Erik Weijers, 7 days ago
On Saturday, Tornado Cash's DAO was taken over by an attacker, or group of attackers. It's another backlash for the plagued coin mixer which makes privacy for Ethereum holders possible. In an interesting turn of events, a day later the attacker proposed to undo his attack. Never a boring day in crypto!
It is a bit of a lame wordplay to say that Tornado Cash has been in the eye of the storm for a while. The attack came just when the dust had almost settled. Nine months ago, the US Government sanctioned the protocol - the first time a protocol was put on the sanctions list. US citizens could no longer use the coin mixer.
At the time of this sanctioning, Russian Alexey Pertsev, one of the developers of Tornado Cash, was arrested in Amsterdam. He was suspected of 'involvement in concealing criminal financial flows and facilitating money laundering'.
Only in April 2023 he was released but, pending his trial, required to stay at home, with electronic monitoring devices guarding him. A lot of people in the crypto community are worried that his arrest has no solid ground and is used as a scare tactic to discourage developers to work on privacy tools.
The community fought back a month later. Users of Ethereum and Tornado Cash filed a lawsuit against the U.S. Treasury Department. They claim that putting Tornado Cash on the sanctions list is unconstitutional and that there are numerous legitimate ways to use this coin mixer: it's simply a privacy tool.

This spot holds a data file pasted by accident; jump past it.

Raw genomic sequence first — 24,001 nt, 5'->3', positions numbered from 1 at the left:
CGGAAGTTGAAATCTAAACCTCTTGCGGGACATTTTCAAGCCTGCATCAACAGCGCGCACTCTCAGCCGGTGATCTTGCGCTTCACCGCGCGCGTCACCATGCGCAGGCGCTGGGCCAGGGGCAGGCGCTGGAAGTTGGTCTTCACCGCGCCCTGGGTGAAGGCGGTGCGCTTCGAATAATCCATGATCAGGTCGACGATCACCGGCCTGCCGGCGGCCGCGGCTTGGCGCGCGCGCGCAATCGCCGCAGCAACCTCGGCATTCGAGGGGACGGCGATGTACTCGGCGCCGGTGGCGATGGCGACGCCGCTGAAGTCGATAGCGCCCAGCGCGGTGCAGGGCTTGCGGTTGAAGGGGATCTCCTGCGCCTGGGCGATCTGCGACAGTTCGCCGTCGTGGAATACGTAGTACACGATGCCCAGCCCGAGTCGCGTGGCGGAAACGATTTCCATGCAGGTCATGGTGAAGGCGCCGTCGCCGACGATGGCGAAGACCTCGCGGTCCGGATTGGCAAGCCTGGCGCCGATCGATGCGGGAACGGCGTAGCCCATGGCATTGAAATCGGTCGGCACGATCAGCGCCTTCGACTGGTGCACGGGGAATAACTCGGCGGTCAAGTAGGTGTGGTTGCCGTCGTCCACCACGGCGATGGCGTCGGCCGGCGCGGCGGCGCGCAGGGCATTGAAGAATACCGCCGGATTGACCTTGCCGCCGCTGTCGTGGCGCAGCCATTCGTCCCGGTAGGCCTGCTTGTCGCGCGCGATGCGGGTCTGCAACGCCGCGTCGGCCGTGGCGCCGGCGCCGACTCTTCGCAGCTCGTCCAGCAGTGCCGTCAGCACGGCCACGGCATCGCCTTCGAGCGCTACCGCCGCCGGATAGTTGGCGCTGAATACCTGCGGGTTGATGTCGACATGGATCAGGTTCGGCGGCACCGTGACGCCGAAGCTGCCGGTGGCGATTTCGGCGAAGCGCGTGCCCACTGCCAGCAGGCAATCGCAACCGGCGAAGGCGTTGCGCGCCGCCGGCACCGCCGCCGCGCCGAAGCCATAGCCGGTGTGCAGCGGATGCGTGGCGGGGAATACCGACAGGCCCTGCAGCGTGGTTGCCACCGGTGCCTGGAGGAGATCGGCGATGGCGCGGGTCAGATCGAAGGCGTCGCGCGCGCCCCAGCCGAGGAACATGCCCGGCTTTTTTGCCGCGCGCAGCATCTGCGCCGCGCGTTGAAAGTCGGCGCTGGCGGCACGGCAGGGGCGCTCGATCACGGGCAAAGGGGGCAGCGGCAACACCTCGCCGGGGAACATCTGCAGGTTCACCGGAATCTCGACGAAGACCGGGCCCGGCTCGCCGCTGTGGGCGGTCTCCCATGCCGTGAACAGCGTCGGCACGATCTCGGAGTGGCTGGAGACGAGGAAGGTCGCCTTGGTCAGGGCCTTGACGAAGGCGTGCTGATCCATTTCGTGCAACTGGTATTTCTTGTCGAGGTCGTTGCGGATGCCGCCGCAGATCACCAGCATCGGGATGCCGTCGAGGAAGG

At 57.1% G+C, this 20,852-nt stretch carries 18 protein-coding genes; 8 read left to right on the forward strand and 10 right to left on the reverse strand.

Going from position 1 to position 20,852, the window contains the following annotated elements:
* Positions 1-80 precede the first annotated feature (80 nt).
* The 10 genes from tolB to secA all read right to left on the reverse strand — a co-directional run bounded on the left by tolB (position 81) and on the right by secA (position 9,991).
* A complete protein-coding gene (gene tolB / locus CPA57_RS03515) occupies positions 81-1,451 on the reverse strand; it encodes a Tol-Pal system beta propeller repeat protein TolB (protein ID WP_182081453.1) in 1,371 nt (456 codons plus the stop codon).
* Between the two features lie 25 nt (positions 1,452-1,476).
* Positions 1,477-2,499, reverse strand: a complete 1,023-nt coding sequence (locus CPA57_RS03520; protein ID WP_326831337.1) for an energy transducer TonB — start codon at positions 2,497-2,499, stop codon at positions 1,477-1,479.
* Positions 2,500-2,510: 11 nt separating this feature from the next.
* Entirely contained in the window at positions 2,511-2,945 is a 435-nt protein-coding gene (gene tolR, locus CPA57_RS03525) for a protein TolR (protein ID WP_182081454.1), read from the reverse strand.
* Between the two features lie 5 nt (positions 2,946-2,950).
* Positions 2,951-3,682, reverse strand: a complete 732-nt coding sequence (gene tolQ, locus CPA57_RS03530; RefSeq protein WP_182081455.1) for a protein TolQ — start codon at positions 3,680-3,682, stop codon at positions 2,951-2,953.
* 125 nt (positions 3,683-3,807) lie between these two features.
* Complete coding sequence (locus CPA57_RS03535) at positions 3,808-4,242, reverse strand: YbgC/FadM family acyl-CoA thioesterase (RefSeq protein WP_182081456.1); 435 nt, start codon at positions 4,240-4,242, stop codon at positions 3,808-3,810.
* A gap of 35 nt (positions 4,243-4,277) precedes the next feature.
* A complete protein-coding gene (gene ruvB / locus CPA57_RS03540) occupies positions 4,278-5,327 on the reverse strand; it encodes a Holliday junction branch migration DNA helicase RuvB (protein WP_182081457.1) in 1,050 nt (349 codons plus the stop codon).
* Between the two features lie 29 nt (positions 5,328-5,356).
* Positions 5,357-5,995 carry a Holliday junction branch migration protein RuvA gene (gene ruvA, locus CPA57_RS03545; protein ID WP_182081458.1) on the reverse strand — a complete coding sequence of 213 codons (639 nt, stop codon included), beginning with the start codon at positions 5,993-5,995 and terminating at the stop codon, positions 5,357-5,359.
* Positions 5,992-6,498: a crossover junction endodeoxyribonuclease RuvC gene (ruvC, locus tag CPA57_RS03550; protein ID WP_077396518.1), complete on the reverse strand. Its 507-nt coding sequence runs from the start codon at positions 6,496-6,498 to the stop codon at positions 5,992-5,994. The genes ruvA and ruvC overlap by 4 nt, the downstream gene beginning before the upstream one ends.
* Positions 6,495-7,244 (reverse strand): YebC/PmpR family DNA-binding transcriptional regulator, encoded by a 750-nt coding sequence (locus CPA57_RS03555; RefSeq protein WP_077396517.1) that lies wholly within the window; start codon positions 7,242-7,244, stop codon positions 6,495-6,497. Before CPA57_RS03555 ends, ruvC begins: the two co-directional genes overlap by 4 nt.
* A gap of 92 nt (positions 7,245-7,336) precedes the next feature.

Tornado Cash's DAO (Decentralized Autonomous Organization) handles operations, funds and future plans. Any DAO allows token holders to lock up their holdings as votes for proposing changes to a project. These changes can range from deploying treasury funds to purposes that benefit the project to expansion on other networks.
The attacker's malicious proposal contained a hidden code function that granted him/her/them fake votes. These could then be used to handle some aspects of Tornado Cash, such as withdrawal of locked torn tokens (TORN) held in the main governance contract.
Naturally the TORN token, already beaten down from last year's government attacks, suffered even more. But then came another turn in the story. The attacker submitted a proposal to undo the attack and give governance back. This is less uncommon than it might seem. Hackers of crypto protocols often offer to return funds. Sometimes in exchange for a bounty. Sometimes for nothing - as their action was just meant to demonstrate a weakness. One member of the TORN community thinks this might all have been a 'gigatroll' to crash the price so the attacker could buy cheaper coins. This may not be the most likely explanation. After all, why would one buy coins of a protocol that had just been exposed as vulnerable?
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